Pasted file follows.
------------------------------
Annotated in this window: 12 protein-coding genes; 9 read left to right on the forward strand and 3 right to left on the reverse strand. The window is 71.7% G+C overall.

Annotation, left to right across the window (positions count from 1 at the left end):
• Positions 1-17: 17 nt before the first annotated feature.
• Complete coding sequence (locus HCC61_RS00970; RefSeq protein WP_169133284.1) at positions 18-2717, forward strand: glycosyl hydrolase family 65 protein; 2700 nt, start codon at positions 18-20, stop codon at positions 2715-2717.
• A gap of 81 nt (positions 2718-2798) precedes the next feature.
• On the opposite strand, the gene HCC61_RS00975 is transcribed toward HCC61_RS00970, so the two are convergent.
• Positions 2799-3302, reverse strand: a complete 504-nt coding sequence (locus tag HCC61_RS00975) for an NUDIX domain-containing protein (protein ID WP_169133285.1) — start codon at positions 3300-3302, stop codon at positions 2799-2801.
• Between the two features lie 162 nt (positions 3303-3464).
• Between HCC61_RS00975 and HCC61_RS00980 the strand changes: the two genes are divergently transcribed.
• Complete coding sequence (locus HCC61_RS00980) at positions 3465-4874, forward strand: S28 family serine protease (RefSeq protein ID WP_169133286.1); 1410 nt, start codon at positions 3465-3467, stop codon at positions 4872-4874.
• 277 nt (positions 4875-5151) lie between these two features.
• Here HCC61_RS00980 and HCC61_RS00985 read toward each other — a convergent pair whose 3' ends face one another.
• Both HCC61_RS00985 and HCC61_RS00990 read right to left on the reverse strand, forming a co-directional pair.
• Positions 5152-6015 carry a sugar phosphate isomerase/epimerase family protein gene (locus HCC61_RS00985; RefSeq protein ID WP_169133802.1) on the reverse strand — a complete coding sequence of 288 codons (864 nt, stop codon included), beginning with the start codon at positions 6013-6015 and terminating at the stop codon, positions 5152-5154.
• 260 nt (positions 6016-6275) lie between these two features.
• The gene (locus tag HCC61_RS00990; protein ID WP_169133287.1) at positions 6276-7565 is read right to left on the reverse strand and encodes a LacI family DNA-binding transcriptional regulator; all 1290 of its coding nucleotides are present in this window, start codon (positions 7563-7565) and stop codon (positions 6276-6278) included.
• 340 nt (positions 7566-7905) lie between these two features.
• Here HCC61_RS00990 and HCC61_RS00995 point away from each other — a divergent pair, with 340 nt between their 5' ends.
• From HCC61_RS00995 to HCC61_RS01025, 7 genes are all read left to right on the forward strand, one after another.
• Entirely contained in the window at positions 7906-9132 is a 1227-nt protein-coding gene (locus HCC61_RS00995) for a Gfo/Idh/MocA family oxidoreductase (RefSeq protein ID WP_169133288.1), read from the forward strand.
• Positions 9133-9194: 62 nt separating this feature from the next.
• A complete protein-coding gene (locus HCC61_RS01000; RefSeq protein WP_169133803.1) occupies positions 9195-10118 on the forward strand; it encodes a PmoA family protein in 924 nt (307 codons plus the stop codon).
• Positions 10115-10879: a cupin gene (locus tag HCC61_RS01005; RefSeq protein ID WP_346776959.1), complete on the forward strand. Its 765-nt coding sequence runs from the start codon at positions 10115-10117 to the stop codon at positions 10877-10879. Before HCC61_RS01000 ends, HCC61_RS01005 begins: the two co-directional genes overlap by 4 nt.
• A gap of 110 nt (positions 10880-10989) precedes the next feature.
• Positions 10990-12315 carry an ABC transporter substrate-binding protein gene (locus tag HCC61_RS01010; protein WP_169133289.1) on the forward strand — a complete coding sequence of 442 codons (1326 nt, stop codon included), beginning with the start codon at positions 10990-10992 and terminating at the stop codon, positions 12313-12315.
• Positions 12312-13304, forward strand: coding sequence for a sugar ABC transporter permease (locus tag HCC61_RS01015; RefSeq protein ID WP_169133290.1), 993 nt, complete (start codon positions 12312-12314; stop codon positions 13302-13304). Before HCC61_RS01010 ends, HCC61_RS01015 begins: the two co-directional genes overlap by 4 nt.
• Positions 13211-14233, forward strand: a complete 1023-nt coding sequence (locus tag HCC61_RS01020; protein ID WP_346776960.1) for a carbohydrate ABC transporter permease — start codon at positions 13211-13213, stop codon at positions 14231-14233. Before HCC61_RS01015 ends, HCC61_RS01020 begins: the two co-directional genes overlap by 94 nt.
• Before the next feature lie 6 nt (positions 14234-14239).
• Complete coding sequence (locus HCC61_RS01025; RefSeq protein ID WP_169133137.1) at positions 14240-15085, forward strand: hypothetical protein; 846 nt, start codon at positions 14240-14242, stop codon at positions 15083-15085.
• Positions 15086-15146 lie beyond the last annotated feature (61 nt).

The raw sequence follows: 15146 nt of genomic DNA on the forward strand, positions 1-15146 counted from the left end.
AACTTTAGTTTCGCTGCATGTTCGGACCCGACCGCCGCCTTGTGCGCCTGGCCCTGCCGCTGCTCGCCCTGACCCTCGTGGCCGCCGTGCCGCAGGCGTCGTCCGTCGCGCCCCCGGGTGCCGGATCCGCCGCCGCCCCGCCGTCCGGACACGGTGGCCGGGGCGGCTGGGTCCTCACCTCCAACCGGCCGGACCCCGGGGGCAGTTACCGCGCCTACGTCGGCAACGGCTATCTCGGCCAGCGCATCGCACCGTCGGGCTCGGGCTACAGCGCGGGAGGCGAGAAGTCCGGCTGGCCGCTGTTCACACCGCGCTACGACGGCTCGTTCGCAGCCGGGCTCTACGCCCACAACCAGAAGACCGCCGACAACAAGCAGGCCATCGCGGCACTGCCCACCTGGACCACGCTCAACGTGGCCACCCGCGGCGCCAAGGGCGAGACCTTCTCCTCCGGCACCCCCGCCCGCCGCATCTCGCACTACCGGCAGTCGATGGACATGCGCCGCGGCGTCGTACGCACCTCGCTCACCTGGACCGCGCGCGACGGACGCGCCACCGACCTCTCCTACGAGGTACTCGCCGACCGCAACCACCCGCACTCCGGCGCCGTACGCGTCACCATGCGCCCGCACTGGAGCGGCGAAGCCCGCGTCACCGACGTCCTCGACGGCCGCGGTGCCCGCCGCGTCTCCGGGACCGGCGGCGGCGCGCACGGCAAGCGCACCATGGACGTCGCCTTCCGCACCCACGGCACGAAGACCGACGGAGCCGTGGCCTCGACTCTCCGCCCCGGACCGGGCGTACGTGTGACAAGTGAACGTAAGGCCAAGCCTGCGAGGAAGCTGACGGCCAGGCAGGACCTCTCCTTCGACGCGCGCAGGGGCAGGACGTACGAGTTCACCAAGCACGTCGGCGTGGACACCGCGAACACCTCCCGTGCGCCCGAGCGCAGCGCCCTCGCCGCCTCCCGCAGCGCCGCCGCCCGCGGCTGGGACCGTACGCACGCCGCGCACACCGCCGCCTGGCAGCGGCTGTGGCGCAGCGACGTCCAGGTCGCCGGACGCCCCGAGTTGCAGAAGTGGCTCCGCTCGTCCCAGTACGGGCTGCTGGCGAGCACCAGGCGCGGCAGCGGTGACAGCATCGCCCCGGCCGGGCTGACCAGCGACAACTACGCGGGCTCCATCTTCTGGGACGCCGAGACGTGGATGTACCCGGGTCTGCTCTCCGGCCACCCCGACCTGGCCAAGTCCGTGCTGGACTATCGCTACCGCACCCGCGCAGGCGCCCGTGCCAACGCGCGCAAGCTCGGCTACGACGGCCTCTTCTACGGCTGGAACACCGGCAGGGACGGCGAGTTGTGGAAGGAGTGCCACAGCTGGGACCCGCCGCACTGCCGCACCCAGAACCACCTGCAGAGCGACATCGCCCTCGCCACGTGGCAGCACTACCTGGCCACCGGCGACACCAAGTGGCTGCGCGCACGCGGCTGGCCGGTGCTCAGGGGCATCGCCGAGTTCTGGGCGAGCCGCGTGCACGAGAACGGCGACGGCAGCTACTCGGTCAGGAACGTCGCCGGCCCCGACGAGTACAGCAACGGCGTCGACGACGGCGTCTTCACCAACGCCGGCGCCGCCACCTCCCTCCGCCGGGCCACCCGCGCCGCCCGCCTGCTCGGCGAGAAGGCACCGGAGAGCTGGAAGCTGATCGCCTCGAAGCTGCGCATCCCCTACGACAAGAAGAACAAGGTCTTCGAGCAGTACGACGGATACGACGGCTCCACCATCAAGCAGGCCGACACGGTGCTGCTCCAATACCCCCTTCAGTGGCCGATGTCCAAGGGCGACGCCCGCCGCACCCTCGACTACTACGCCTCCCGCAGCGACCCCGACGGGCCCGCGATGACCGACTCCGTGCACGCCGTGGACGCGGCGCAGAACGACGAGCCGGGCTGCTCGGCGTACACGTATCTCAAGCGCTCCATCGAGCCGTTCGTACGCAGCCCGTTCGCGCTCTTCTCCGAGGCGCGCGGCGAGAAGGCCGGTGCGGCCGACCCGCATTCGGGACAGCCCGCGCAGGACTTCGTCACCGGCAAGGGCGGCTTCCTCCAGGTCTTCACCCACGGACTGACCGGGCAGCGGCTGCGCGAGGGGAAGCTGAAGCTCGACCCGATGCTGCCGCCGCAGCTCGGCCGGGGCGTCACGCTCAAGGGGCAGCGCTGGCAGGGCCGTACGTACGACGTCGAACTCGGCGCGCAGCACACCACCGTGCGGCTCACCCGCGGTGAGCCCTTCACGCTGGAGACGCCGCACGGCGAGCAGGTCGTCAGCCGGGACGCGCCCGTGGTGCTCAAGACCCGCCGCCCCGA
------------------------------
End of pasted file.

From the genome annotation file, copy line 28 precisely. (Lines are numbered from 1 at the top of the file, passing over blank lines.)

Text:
• Before the next feature lie 6 nt (positions 14234-14239).